21. 21. Reliability Engineering 21 Criticism Build a positive environment in the group. Criticize problems not people. Make sure that ideas not persons are evaluated. Make sure that mistakes are not publicized and never appear in anyone personal life. The difficult member Some members are difficult to deal with in the group. They talk too much, they get off track, they criticize people not ideas or they shoot down ideas. How do you deal with him? Be firm but friendly. Talk to him privately and explain how his way is distracting the group work. Give the difficult member a special job to do for the group. Don’t fight him. When he gets the group off track, re back the conversation to the normal topic gently. Usually difficult members became the strongest support of the group, or they leave.
  22. 22. Reliability Engineering 22 Fault-Tree Analysis Is a method to increase the reliability of the product and find the potential causes of a problem to prevent the product failure. Building a fault tree analysis FTA 1) Identify a top failure 2) Brainstorm basic contributors to failure 3) Link contributors to the top failure  Determine which combination of contributors is needed to cause the top failure. (Ask: How many of the inputs are needed to cause the top failure? )  Link the contributors to the top failure.  Each contributor (cause) can be given a weight depend on the occurrence so we would know which failure is likelihood to occur.
  23. 23. Reliability Engineering 23 Fault-Tree Analysis Smoke detector does not detect smoke Alarm not sounded Smoke not detected Alarm not sounded No power at alarm Defective alarm Broken wire Defective solder joint Defective ionization chamber No power at ionization chamber No power at control box Defective control box Ionization chamber cracked Defective solder joint Broken wire Ionization chamber blocked Vent blocked Dust blocked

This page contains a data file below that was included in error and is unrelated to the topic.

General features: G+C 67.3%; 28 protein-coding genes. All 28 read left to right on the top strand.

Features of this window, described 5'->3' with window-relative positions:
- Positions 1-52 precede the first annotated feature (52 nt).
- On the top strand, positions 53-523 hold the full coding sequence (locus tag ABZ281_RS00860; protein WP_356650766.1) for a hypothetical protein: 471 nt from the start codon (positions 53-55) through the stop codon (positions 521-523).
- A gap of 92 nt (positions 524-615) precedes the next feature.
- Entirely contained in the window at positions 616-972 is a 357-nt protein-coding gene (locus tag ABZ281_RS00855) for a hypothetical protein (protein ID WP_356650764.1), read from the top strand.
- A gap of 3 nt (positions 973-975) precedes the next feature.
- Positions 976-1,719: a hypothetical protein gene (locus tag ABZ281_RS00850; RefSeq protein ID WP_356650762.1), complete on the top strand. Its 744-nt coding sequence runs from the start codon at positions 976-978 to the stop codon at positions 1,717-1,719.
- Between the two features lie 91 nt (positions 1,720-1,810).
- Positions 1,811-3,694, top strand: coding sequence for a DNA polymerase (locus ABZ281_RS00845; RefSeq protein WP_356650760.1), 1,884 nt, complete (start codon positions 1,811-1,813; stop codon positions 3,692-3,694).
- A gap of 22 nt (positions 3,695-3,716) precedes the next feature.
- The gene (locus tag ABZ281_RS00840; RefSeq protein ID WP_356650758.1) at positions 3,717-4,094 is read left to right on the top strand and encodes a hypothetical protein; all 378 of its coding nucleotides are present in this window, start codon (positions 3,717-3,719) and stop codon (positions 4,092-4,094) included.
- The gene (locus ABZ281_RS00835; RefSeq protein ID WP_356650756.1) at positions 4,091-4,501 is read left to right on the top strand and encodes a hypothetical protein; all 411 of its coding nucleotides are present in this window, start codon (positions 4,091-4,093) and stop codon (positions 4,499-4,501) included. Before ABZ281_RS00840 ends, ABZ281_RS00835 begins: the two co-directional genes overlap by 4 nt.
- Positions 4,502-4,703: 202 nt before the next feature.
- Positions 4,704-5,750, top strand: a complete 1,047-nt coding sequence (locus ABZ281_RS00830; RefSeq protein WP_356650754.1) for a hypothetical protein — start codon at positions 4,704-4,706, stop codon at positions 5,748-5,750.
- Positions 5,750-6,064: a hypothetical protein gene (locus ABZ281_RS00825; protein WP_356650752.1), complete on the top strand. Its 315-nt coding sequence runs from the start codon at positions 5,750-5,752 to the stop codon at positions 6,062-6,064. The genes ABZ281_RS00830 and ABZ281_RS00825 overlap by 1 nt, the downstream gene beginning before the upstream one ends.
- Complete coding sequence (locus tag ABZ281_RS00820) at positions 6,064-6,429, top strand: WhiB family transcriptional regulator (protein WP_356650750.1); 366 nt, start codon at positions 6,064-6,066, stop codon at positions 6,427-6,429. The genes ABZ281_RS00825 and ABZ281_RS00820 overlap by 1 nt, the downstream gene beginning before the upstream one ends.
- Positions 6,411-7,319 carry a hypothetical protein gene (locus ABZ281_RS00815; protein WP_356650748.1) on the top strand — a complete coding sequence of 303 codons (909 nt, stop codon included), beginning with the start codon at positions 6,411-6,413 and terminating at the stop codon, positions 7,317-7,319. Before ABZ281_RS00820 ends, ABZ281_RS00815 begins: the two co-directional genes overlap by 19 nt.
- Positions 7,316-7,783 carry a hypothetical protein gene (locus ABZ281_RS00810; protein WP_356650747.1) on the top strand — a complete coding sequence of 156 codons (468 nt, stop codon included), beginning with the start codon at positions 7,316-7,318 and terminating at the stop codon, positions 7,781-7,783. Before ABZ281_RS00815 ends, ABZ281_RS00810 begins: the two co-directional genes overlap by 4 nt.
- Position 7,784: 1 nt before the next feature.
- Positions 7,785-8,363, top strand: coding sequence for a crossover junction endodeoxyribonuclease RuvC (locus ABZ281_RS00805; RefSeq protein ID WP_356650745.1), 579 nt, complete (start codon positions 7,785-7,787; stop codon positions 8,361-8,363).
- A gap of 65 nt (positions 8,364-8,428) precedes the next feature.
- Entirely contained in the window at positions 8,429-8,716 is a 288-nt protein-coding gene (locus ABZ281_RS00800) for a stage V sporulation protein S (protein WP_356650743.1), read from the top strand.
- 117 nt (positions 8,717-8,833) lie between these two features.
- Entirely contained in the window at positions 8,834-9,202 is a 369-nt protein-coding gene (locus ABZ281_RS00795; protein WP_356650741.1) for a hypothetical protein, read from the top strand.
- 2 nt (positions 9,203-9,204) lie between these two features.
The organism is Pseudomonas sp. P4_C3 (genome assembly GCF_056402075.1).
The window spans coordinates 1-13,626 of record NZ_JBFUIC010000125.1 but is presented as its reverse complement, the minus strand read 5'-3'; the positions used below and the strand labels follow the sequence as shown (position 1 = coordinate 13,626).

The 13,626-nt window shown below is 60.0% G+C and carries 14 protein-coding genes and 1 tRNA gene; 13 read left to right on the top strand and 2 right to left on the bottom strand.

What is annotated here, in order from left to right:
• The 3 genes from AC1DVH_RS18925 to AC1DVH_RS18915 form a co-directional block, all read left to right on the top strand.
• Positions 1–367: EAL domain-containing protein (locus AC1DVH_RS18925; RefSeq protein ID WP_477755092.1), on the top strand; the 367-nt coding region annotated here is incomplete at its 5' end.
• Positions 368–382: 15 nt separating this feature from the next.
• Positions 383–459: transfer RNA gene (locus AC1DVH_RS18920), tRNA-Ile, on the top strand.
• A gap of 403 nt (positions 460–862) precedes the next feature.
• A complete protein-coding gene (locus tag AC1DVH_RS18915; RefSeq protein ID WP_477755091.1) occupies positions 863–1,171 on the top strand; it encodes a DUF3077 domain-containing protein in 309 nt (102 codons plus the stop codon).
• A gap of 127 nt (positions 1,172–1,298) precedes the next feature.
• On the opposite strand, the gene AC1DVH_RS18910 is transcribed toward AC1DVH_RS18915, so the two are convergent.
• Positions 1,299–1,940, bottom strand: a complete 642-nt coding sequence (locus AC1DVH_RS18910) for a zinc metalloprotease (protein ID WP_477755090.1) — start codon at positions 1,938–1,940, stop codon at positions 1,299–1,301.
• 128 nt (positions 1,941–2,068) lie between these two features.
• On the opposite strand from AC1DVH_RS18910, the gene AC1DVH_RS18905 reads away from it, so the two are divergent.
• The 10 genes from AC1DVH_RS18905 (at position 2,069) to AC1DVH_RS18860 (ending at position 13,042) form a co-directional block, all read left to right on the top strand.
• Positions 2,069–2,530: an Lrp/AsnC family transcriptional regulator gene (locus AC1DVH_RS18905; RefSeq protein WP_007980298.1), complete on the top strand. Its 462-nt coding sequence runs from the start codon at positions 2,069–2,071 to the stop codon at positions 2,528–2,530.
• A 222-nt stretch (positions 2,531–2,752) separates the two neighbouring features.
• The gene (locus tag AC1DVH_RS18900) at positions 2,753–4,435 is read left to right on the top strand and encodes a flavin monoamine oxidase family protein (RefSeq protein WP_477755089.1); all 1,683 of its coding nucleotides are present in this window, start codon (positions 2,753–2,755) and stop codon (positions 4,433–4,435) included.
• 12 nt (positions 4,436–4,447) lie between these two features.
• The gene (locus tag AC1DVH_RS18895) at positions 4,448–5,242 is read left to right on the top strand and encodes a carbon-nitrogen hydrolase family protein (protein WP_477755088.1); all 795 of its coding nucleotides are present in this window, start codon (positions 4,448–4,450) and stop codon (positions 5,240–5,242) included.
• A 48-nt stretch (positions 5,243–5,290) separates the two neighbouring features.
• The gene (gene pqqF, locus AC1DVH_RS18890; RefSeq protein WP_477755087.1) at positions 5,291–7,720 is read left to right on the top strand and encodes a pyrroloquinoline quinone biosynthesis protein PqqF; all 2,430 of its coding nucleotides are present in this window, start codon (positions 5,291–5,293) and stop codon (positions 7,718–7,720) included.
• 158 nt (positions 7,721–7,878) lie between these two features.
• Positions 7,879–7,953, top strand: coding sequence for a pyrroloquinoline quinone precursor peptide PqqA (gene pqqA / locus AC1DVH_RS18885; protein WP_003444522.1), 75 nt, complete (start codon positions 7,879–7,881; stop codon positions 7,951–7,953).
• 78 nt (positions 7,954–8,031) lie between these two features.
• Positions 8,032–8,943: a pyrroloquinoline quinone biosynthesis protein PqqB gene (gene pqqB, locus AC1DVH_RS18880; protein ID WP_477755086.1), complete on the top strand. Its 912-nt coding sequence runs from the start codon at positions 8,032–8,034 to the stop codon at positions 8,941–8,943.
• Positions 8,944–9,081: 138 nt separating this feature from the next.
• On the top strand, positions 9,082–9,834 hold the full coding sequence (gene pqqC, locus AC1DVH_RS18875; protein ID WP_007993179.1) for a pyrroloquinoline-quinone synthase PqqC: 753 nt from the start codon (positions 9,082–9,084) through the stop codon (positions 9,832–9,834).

24. 24. Root Cause Analysis Approach Prepared by: Eng. Mohammed Hamed 24Reliability Engineering
  25. 25. 25 5 whys It was originated in Japan. Japanese people believe that by asking 5 whys you can figure out the root cause of the problem and find the solution. However, it doesn’t have to be 5 it can be 7 or 8. Toyota does not have a six sigma program. Six sigma is based on complex statistical quality analysis tools. It is a surprise for people to realize how Toyota has achieved this level of quality without the use of six sigma for quality. Most of problems don’t call for complex statistical analysis, but instead require detailed problem solving. This requires a level of detailed thinking and analysis that is all too absent from most companies in day-to-day activities. Reliability Engineering
  26. 26. 26 Level of Problem Countermeasure There is an oil on the shop floor Clean up the oil Because the machine is leaking Fix the machine Because the gasket has deteriorated Replace the gasket Because we bought gaskets made of inferior material Change gasket specifications Because we got a good deal/price on those gaskets Change purchasing policy Because the purchasing gets evaluated on short-term cost saving Change the evaluation policy for purchasing agent Why? Why? Why? Why? 5 whys is a method to pursue the deeper, systematic causes of a problem to find correspondingly deeper countermeasures Reliability Engineering